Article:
And by building all this ‘on the side’, I’ve managed to get to a position where I feel confident that I can survive, and hopefully thrive, on my own. To honour my newly emerging self, I will be self-employed from February 2021 and will focus my attention on a couple of projects:
Writing essays and making YouTube videos
This one goes at the top, even though it won’t directly support me financially, because it’s the reason I’m doing all this. I want to make things, and this is where making things starts.
Although I’ve been neglecting Thinking Out Loud recently (👋), this is where it all began. I can read through the archives of this newsletter and watch my journey unfold, which I think is just magical.
For those who choose to stick around after this email, you can expect massive increases in quality and quantity of output here from February. What that will look like I don’t yet know, but that seems to be the point. I’ll also be putting much more love into Expanding Awareness and writing essays for my website again.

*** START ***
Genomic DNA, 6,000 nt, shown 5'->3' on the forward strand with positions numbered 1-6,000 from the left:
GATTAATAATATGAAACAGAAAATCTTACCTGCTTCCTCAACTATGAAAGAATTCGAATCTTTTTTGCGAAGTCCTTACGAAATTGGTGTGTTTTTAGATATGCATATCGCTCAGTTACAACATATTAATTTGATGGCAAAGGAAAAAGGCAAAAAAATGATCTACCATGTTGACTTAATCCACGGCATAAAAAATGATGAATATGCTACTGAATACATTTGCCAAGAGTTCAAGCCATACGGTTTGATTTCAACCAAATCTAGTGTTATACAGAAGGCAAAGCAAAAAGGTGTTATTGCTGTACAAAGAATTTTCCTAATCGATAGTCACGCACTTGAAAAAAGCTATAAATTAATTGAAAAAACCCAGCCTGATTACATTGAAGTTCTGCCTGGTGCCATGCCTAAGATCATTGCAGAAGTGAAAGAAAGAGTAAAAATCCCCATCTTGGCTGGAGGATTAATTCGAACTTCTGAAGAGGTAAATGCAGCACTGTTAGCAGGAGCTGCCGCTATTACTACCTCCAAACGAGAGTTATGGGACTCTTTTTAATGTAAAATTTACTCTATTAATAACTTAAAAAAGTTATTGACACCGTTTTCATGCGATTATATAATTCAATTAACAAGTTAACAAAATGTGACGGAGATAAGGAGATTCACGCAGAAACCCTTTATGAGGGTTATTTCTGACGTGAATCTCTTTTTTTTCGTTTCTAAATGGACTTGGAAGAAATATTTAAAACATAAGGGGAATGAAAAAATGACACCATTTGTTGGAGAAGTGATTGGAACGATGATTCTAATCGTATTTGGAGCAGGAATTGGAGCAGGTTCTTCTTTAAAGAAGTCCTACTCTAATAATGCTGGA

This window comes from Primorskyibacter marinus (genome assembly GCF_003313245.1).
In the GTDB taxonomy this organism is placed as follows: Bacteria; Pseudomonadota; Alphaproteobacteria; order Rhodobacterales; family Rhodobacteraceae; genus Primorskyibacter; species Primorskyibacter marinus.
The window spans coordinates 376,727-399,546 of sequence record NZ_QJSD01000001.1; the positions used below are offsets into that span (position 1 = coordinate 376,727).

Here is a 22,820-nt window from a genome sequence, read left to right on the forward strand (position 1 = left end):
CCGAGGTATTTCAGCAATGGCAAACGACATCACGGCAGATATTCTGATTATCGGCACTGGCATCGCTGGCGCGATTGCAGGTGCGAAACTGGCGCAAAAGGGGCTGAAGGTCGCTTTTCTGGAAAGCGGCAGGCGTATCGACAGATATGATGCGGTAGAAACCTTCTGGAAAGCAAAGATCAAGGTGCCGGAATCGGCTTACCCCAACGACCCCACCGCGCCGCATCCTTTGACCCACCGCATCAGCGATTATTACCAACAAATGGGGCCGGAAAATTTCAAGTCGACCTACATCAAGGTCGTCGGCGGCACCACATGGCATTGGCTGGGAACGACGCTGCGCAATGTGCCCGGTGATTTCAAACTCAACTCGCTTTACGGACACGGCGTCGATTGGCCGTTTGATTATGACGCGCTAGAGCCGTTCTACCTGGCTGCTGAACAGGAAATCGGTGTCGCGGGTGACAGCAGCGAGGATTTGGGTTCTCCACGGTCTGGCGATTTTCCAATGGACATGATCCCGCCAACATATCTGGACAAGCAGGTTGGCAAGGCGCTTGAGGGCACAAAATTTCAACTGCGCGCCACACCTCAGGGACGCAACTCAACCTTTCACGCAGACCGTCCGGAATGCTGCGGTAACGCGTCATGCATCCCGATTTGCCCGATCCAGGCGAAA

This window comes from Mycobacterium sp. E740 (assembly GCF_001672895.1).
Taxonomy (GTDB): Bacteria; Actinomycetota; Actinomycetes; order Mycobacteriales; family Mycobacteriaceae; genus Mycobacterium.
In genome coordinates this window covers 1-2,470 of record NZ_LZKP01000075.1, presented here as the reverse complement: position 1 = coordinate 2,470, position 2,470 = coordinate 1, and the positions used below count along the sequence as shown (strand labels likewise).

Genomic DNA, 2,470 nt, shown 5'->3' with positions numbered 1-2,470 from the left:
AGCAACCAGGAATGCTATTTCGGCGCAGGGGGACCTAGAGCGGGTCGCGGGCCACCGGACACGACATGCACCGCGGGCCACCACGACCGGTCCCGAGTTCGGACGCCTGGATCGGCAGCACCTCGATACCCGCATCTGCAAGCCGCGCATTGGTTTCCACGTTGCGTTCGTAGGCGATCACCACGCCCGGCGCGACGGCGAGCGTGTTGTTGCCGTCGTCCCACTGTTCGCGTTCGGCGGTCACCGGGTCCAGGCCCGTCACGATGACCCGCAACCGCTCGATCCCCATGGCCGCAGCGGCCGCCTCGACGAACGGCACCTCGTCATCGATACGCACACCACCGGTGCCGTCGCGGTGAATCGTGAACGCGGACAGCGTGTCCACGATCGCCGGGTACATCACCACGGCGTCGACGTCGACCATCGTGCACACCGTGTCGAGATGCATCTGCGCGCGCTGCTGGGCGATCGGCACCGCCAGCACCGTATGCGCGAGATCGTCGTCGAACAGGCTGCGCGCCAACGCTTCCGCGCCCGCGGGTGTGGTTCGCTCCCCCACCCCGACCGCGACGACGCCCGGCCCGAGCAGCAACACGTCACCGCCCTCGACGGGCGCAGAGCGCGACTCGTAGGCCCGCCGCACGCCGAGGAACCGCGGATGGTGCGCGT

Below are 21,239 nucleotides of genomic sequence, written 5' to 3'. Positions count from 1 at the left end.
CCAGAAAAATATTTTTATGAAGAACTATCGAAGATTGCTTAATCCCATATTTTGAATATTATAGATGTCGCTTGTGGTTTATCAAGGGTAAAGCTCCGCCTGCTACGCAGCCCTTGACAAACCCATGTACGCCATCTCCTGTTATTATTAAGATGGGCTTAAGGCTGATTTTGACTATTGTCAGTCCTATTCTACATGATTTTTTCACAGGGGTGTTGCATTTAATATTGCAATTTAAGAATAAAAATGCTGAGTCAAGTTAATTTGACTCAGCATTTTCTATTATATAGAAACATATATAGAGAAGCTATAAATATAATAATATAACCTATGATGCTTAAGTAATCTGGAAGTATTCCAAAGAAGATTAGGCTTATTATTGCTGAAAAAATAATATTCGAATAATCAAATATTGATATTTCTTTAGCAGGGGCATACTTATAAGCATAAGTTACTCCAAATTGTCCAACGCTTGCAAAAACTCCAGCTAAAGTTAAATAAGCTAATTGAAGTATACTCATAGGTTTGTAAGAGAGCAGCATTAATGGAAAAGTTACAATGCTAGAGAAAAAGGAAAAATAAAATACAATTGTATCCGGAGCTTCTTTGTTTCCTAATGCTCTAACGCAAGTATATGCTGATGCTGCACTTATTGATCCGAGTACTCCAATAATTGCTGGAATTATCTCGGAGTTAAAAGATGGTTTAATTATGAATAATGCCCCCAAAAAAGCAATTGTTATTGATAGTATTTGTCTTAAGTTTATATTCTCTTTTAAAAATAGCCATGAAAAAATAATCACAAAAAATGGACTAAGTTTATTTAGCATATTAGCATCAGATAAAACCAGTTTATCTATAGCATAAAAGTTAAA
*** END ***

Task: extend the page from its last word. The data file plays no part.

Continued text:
I’m really enjoying YouTube so far, and I’ll aim to create 1-2 videos every week. Feel free to join me there as well!
Building my Alexander Technique online course
I launched version 1 to 50 people earlier this year. Those fifty seemed to like it and lots of people have expressed interest in the next round.
If you’re interested I’ll be launching again on 3 January — you can hear about it over on my Expanding Awareness newsletter. I see huge potential for this, but I’ve lacked the time to really go into it.
As I expressed over in Expanding Awareness #8:
My journey in 2020 has been one of continual testing and iterating with an increasingly large and diverse online community (hello!). I’ve now come to believe that this represents the next step not only in teaching Alexander Technique, but in really discovering what it is.
I plan for the course to be the on-ramp in the online world, one that I will continually refine based on feedback from people who take it.